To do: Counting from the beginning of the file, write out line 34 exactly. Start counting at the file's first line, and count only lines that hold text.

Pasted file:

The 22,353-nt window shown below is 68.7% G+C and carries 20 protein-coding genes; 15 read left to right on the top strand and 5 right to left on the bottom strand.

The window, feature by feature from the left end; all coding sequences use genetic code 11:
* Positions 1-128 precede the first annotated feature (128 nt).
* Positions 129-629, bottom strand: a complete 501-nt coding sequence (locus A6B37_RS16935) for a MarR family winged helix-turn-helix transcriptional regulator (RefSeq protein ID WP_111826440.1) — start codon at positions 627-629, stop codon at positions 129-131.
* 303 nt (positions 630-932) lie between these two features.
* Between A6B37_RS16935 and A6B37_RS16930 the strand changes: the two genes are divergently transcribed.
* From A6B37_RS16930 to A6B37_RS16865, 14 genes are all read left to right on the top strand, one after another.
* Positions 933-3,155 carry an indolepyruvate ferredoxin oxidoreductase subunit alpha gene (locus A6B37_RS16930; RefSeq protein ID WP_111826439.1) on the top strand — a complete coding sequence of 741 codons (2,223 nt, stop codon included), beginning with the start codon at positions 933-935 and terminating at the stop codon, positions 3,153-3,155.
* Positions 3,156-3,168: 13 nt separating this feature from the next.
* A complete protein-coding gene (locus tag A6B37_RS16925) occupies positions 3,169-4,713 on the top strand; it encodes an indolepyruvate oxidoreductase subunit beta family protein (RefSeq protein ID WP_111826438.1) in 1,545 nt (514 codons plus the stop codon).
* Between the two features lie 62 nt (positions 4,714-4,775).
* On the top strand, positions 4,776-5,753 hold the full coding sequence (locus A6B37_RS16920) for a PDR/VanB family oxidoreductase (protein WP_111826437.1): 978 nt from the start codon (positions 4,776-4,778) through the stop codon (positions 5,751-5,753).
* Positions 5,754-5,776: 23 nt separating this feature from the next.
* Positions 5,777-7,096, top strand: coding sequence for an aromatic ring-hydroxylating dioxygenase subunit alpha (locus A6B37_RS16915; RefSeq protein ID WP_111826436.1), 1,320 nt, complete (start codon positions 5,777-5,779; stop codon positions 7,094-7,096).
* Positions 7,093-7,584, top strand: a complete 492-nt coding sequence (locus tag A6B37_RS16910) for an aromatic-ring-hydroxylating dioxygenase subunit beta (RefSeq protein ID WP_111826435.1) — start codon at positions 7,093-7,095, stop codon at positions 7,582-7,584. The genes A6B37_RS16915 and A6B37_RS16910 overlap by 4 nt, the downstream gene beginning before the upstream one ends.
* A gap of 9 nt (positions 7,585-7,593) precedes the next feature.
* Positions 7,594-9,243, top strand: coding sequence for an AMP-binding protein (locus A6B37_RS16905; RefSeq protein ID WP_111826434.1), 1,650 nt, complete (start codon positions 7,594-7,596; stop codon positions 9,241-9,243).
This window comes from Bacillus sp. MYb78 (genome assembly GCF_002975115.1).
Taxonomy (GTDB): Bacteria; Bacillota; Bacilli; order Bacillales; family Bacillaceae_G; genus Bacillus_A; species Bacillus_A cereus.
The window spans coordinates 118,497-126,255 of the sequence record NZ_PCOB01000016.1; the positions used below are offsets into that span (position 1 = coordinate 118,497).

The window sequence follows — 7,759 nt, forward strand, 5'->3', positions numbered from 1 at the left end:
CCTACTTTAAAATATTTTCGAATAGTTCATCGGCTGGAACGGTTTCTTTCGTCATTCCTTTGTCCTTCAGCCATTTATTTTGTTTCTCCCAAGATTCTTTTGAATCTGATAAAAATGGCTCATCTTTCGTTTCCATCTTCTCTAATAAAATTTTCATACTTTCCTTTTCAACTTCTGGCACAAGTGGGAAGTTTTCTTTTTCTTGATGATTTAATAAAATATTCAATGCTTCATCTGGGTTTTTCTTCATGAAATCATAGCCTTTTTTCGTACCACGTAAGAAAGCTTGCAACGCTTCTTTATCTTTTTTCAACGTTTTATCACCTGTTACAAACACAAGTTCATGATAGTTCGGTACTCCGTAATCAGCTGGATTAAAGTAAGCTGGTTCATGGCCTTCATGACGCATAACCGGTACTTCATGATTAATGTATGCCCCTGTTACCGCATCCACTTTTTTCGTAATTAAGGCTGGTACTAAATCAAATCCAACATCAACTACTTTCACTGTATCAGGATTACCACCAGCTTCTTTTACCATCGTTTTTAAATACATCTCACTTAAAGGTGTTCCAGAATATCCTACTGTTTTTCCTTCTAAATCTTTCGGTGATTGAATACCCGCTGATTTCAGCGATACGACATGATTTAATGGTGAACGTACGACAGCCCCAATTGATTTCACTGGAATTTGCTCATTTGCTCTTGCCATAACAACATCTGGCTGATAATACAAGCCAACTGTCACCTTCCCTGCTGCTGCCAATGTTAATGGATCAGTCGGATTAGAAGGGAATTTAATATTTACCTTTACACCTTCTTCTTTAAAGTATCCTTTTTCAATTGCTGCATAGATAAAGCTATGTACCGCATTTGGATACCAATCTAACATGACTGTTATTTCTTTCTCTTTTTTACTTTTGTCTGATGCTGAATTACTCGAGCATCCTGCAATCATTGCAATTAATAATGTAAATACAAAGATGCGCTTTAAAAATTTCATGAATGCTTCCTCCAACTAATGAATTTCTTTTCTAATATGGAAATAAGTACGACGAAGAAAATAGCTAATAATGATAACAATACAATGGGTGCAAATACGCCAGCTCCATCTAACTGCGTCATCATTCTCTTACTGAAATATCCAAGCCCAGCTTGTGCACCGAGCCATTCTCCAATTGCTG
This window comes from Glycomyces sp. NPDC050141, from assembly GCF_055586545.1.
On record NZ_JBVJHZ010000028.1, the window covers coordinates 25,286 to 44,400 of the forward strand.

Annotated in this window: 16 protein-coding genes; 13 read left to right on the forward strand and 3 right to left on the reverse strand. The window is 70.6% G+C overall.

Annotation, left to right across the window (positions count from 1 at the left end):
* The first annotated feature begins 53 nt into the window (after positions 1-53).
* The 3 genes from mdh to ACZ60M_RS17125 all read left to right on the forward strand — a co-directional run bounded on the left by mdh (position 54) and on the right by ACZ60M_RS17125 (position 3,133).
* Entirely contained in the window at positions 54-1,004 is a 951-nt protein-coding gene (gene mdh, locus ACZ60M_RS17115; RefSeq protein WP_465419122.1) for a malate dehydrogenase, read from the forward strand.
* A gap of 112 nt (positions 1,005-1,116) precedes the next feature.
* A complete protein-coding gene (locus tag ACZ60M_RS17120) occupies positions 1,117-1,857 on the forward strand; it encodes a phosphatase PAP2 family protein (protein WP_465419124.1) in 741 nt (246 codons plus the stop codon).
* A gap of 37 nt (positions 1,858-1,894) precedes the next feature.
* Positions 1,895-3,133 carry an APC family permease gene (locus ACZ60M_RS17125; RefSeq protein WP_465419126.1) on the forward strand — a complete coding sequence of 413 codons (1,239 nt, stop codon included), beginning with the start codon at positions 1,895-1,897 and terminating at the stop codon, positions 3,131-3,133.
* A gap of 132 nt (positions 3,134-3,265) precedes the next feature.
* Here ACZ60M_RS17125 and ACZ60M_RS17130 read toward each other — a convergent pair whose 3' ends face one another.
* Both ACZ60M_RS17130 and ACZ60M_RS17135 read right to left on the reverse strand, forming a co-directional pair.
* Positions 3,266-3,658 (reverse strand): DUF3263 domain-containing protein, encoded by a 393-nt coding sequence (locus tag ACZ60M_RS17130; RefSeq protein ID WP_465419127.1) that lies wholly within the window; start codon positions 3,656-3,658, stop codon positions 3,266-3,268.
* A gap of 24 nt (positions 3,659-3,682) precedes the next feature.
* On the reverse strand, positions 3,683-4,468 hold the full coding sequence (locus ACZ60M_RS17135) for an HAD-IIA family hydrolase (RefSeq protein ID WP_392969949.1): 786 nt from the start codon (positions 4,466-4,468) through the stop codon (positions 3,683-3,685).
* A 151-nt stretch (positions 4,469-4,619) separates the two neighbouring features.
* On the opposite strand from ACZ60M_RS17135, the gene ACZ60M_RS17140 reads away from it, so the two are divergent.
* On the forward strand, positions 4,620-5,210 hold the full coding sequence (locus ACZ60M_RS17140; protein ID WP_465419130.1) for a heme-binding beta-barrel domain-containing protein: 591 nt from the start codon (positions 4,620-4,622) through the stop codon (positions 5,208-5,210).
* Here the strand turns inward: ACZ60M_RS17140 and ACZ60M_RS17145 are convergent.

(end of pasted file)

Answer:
* A gap of 132 nt (positions 3,134-3,265) precedes the next feature.